Monday, May 2, 2011

Everyday Life: Fails

Life with small boys is a lesson in flexibility.

A practice in letting go of plans A, B and C and most of the time D, E and F, too.

{And as a strategic person, so says my Clifton Strengthsfinder resuts, it's a little irritating when all of my carefully laid plans and then all of my alternate routes, too, end up as detours.}

But there's something beautiful that happens when I just let go of the expectations and the routes I've mapped in my head.

Sometimes we go places I don't expect, physically and mentally and emotionally.

And it's good.

Like when a crabby toddler, who was not supposed to be crabby because I'd planned everything out so that he would NOT be cranky, falls asleep in his stroller 30 minutes after arriving at the zoo, a trip I'd intended to be a really fun, interactive learning experience where we'd bask in glorious sunshine while exploring the sounds and names of animals all while enjoying the company of friends.

Passed out

Plan failure.

I really thought about waking him up and pressing on trying to make my vision reality, but instead, I let the tension in my brow brought about by a failure of plans drain through a deep breath.

And we explored the exhibits by the leading of my very opinionated, very enamored preschooler instead, lingering longer than normally would have been possible had my squirmy, rambunctious E. had been awake.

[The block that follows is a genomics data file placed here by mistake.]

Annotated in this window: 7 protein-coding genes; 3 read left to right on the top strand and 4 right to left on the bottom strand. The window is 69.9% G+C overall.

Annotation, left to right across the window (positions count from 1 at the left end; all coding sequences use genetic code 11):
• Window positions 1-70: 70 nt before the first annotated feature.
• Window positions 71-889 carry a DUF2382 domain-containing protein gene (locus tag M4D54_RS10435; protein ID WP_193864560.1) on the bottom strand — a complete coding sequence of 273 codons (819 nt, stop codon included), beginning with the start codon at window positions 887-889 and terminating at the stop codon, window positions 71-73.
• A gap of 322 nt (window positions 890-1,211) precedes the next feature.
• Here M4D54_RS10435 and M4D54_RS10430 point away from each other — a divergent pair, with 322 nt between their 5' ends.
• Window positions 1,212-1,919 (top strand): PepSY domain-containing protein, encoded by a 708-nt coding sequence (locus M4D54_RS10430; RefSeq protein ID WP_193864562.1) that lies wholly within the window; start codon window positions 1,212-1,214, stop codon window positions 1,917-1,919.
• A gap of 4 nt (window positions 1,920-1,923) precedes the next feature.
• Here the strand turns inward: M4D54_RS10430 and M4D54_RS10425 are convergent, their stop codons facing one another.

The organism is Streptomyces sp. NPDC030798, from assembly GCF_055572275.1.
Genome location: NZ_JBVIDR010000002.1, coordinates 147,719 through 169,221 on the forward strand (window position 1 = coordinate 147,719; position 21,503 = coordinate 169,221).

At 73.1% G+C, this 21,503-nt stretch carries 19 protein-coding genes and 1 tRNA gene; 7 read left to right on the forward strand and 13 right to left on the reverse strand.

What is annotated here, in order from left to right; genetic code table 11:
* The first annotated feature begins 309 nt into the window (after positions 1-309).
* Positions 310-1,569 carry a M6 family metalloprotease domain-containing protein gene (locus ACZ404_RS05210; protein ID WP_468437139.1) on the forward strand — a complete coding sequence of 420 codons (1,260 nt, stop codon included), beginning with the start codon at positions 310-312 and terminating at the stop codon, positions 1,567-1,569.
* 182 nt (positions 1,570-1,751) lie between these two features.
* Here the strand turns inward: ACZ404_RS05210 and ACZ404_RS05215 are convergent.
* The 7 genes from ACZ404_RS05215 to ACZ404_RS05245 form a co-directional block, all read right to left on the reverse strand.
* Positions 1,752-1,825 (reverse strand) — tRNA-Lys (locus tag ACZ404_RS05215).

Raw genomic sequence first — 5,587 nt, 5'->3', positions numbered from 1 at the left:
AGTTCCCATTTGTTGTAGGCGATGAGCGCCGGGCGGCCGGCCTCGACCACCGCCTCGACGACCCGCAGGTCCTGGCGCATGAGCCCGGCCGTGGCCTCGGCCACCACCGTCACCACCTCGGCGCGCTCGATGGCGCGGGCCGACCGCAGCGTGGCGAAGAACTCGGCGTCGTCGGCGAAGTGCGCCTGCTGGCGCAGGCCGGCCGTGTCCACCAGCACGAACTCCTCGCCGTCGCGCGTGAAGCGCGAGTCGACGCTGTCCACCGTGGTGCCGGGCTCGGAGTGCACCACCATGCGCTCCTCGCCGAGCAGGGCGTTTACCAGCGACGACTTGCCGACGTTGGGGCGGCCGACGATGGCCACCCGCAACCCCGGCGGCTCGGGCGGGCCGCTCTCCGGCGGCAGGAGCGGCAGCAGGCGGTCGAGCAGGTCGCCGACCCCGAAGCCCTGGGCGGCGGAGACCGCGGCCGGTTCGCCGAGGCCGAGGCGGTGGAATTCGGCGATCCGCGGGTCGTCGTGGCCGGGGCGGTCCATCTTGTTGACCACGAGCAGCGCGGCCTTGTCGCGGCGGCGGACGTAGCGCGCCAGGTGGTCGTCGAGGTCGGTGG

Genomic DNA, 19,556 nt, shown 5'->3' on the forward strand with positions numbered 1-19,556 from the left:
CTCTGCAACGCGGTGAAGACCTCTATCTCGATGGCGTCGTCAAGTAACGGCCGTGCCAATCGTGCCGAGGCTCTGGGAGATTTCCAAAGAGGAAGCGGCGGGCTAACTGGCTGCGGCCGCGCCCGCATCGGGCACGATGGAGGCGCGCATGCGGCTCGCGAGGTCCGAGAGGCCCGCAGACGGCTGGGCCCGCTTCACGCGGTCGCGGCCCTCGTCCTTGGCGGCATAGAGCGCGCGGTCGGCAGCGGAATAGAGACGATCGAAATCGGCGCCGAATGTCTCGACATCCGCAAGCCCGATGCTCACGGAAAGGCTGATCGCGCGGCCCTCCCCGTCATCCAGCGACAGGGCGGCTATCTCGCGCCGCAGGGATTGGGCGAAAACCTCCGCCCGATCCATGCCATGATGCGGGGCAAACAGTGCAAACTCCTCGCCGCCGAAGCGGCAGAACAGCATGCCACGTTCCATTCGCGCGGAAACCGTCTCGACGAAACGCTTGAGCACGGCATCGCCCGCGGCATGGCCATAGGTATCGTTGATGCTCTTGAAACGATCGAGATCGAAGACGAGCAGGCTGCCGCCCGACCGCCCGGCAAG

We mamas actually had a lot of quality adult-talk time as our kiddos soaked up the animal exhibits.


And, also, in the most unlikeliest of places, overlooking the giraffes, my soul was stirred by words pressed against the backdrop of God's beautiful creation.


Nothing to know the body by

But its grace,

The way it bends the light

Nothing earth-shattering. No brilliant revelation afforded by the signs.

Just simple words that struck a chord inside of me, reminding that everything is a matter perspective.

Words {the sign, the conversation} I likely would have missed had E not been snoozing in the stroller, putting my original plans to rest, making me ponder if failures are actually gains in disguise.

Yup. It's all just a matter of perception.